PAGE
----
His performances alone were templates for how to showcase rock'n'roll guitar virtuosity, and if that's all he had done would have given him the right to be called "The Father of Rock'n'Roll" but listen to the lyrics and the chords and the melody and acknowledge he was the great innovator who combined genres of earlier music—jazz, blues, rhythm & blues, pop and even country—into a guitar driven explosion of exuberance that changed not only music but culture and society...forever.

Long live rock'n'roll!  

Saturday, March 18, 2017

MIDDAY MINI-RANT

In 1981 I received my second National Endowment for the Arts Fellowship Grant for Poetry. It was the start of the Reagan Era and the right-wingers were encouraged to start dismantling government programs that didn't directly benefit the wealthy and corporations. So two rightwing Republican Congressmen got up on the floor of Congress and called for the elimination of the NEA, and used my grant as their main reason for what was wrong with the federal government supporting the arts, saying it rewarded "pornography" because of my poem "My Life"—a ten page list of aspects of my life so far which included some graphic and at that time "deviant" sexual terms and what some consider "foul" language.

The problem with their subsequent campaign to use my poem as the impetus for outrage was that the parts they objected to were censored in newspapers and magazines and bleeped out on radio and TV, so no one could ever actually get what they were objecting to. Which is why the following year they used the visual arts to condemn the NEA, in particular the photo of a crucifix in a bucket of alleged urine. It was easier for people to use their imagination when they saw the image and become outraged, if they objected to the idea.

I had moved to L.A by that time and was called by the NEA to ask if I'd be willing to testify before a Congressional committee, but when they heard I was now on the other side of the country, they decided to save the expense of flying me back and putting me up and went with some East Coast visual artists and performing artists instead. But I remain proud and a little guilty at the fact that it was a poem of mine that was first trotted out to discredit the NEA. And by the way, my first grant from the NEA was in 1974 and was based on an earlier series of poems called "The South Orange Sonnets" that a Democratic Congressman praised on the floor of Congress and got mentioned in the Congressional Record where he called me "a major American poet."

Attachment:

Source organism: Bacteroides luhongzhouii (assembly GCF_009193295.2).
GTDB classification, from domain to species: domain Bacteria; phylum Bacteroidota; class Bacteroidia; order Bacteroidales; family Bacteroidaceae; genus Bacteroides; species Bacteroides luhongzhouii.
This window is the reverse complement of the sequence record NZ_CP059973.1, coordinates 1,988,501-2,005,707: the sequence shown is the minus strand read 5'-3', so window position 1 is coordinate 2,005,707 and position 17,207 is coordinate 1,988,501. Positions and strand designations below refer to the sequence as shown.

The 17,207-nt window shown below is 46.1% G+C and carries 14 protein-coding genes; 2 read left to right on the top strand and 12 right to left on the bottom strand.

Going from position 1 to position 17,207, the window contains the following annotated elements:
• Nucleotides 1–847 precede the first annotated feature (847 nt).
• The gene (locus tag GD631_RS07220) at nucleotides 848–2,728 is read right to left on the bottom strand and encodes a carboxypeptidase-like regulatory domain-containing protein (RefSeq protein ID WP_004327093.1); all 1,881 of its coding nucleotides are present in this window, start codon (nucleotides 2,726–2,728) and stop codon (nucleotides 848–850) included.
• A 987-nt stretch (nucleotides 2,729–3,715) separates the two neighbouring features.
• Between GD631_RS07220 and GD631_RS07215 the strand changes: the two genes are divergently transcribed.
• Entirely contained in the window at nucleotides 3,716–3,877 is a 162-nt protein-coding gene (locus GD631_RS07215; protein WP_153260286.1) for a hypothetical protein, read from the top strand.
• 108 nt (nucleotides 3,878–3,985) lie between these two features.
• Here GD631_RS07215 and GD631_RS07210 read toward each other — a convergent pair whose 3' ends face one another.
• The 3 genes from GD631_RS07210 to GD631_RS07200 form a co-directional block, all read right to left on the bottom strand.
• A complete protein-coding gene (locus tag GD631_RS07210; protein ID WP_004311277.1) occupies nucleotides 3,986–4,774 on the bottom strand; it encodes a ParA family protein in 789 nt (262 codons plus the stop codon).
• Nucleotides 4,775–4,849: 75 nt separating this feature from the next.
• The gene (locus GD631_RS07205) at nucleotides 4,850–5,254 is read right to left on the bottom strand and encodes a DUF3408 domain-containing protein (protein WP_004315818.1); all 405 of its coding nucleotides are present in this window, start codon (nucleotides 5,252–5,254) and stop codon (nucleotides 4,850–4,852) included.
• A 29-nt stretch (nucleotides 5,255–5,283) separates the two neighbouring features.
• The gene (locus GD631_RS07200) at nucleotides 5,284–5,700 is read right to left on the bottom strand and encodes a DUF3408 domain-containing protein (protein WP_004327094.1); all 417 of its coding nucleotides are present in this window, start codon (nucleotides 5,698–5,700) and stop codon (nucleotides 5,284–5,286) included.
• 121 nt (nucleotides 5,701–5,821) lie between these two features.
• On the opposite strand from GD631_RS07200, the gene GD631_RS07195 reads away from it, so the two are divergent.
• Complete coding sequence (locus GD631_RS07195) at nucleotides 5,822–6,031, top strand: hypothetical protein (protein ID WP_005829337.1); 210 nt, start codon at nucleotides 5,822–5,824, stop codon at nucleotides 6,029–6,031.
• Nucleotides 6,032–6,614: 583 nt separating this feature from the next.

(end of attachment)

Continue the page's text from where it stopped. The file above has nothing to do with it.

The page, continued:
Different strokes, as they used to say.

Friday, March 17, 2017

That's a photograph I took of my late cousin Paddy, who was the last Lally to live in the place behind him, an expanded version of the home my paternal grandfather, also Michael Lally, grew up in, in the late 1800s.
The cover of my first CD, WHAT YOU FIND THERE, designed by Jennifer Baxendale (recording of me reading my poetry in a studio outside L.A.) with my grandfather's birthplace, and a silhouette of me from a photo (taken by Rain Worthington) of me walking down Church Street in NYC in what would become known as Tribeca but back before anyone lived there legally, with my long hair and 1980s overcoat.
And the back of the CD. "Where Do We Belong"—an obviously very long poem—is about my Irish roots and first visit to the homeland. The poem is also in my book CANT BE WRONG.